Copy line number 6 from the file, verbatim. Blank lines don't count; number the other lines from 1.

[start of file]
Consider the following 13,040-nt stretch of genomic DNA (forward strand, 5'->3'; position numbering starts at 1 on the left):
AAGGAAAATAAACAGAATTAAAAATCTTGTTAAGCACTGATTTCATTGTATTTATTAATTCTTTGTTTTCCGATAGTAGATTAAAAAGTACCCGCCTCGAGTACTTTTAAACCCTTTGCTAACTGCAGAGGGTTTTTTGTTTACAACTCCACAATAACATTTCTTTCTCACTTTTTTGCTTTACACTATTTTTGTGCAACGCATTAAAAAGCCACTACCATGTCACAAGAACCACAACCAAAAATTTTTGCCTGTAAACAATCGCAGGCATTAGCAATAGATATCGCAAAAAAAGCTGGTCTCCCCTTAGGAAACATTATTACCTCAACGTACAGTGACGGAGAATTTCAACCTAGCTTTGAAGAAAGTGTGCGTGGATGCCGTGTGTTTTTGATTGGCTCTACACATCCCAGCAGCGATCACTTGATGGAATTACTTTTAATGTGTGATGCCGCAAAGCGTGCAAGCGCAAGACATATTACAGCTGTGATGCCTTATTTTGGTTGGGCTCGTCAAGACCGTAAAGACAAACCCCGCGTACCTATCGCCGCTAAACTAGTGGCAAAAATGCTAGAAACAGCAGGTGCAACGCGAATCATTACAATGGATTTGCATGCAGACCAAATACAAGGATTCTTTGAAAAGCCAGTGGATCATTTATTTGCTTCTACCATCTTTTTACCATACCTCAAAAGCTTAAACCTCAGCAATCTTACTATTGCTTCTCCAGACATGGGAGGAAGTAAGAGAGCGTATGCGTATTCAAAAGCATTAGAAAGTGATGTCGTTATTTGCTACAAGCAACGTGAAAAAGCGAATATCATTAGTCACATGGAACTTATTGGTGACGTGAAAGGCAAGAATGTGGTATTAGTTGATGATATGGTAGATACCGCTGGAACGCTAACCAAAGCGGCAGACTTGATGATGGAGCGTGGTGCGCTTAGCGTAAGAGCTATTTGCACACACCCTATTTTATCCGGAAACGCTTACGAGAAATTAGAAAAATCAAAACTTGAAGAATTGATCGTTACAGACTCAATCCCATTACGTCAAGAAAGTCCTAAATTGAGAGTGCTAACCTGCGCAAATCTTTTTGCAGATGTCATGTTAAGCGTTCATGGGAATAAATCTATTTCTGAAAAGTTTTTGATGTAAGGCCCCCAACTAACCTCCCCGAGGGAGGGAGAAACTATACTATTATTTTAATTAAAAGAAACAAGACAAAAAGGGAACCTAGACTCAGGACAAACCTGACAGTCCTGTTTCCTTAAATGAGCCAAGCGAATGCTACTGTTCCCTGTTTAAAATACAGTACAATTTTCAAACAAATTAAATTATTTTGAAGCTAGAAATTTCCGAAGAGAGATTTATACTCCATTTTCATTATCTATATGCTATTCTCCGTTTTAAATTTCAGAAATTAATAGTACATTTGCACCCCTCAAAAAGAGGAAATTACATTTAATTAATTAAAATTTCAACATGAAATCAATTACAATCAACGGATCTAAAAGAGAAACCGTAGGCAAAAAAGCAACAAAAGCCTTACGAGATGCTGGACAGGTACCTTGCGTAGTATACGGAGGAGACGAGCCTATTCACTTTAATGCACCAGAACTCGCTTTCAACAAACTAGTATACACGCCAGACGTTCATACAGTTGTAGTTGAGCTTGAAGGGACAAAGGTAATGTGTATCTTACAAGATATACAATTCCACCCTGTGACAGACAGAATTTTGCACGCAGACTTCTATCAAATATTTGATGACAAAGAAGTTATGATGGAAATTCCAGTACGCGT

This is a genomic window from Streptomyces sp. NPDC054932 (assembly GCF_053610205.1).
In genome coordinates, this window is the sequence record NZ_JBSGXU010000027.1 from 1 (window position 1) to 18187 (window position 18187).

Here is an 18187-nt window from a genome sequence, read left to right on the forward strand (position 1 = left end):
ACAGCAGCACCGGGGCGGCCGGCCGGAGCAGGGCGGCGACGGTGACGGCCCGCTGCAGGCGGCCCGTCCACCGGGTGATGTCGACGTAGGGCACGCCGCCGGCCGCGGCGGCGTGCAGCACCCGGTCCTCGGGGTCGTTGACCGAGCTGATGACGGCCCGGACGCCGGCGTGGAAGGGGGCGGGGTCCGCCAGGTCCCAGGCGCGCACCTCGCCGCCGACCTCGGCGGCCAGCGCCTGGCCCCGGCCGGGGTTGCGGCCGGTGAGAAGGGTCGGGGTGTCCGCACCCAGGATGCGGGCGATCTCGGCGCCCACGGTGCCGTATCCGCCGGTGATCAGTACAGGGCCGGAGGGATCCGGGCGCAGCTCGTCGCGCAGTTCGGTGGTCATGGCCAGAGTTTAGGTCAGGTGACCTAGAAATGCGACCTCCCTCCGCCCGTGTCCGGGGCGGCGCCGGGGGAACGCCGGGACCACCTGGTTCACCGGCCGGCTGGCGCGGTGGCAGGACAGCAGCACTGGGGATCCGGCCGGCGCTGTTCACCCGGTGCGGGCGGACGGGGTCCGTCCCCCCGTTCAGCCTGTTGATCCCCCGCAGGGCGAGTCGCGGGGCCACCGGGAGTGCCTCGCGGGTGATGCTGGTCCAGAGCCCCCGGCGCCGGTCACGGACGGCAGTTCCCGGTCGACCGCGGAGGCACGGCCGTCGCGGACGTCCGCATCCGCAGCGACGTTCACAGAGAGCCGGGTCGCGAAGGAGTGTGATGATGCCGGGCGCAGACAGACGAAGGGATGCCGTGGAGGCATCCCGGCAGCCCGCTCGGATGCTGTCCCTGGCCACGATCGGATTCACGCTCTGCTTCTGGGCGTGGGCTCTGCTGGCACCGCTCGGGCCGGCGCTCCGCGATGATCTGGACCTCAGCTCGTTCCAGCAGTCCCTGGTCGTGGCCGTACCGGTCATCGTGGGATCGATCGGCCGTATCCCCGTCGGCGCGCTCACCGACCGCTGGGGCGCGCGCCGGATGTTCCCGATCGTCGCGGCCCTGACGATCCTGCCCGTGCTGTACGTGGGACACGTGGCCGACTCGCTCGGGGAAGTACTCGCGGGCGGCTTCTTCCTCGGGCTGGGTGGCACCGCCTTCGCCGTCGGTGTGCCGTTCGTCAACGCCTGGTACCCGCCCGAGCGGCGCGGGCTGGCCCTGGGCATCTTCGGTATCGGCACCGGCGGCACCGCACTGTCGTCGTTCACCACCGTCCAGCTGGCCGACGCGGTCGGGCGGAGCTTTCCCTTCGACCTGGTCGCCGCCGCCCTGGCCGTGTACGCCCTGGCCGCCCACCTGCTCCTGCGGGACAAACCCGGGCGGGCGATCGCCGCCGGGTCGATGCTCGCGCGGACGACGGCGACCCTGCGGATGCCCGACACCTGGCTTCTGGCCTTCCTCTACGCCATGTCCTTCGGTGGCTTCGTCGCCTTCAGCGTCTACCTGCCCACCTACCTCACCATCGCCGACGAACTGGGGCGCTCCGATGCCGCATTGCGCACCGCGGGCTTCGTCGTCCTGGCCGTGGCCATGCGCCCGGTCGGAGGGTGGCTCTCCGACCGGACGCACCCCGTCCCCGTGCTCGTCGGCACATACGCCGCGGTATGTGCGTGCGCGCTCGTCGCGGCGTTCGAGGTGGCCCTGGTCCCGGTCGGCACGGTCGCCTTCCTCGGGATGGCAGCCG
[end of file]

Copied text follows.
ACAGCAGCACCGGGGCGGCCGGCCGGAGCAGGGCGGCGACGGTGACGGCCCGCTGCAGGCGGCCCGTCCACCGGGTGATGTCGACGTAGGGCACGCCGCCGGCCGCGGCGGCGTGCAGCACCCGGTCCTCGGGGTCGTTGACCGAGCTGATGACGGCCCGGACGCCGGCGTGGAAGGGGGCGGGGTCCGCCAGGTCCCAGGCGCGCACCTCGCCGCCGACCTCGGCGGCCAGCGCCTGGCCCCGGCCGGGGTTGCGGCCGGTGAGAAGGGTCGGGGTGTCCGCACCCAGGATGCGGGCGATCTCGGCGCCCACGGTGCCGTATCCGCCGGTGATCAGTACAGGGCCGGAGGGATCCGGGCGCAGCTCGTCGCGCAGTTCGGTGGTCATGGCCAGAGTTTAGGTCAGGTGACCTAGAAATGCGACCTCCCTCCGCCCGTGTCCGGGGCGGCGCCGGGGGAACGCCGGGACCACCTGGTTCACCGGCCGGCTGGCGCGGTGGCAGGACAGCAGCACTGGGGATCCGGCCGGCGCTGTTCACCCGGTGCGGGCGGACGGGGTCCGTCCCCCCGTTCAGCCTGTTGATCCCCCGCAGGGCGAGTCGCGGGGCCACCGGGAGTGCCTCGCGGGTGATGCTGGTCCAGAGCCCCCGGCGCCGGTCACGGACGGCAGTTCCCGGTCGACCGCGGAGGCACGGCCGTCGCGGACGTCCGCATCCGCAGCGACGTTCACAGAGAGCCGGGTCGCGAAGGAGTGTGATGATGCCGGGCGCAGACAGACGAAGGGATGCCGTGGAGGCATCCCGGCAGCCCGCTCGGATGCTGTCCCTGGCCACGATCGGATTCACGCTCTGCTTCTGGGCGTGGGCTCTGCTGGCACCGCTCGGGCCGGCGCTCCGCGATGATCTGGACCTCAGCTCGTTCCAGCAGTCCCTGGTCGTGGCCGTACCGGTCATCGTGGGATCGATCGGCCGTATCCCCGTCGGCGCGCTCACCGACCGCTGGGGCGCGCGCCGGATGTTCCCGATCGTCGCGGCCCTGACGATCCTGCCCGTGCTGTACGTGGGACACGTGGCCGACTCGCTCGGGGAAGTACTCGCGGGCGGCTTCTTCCTCGGGCTGGGTGGCACCGCCTTCGCCGTCGGTGTGCCGTTCGTCAACGCCTGGTACCCGCCCGAGCGGCGCGGGCTGGCCCTGGGCATCTTCGGTATCGGCACCGGCGGCACCGCACTGTCGTCGTTCACCACCGTCCAGCTGGCCGACGCGGTCGGGCGGAGCTTTCCCTTCGACCTGGTCGCCGCCGCCCTGGCCGTGTACGCCCTGGCCGCCCACCTGCTCCTGCGGGACAAACCCGGGCGGGCGATCGCCGCCGGGTCGATGCTCGCGCGGACGACGGCGACCCTGCGGATGCCCGACACCTGGCTTCTGGCCTTCCTCTACGCCATGTCCTTCGGTGGCTTCGTCGCCTTCAGCGTCTACCTGCCCACCTACCTCACCATCGCCGACGAACTGGGGCGCTCCGATGCCGCATTGCGCACCGCGGGCTTCGTCGTCCTGGCCGTGGCCATGCGCCCGGTCGGAGGGTGGCTCTCCGACCGGACGCACCCCGTCCCCGTGCTCGTCGGCACATACGCCGCGGTATGTGCGTGCGCGCTCGTCGCGGCGTTCGAGGTGGCCCTGGTCCCGGTCGGCACGGTCGCCTTCCTCGGGATGGCAGCCG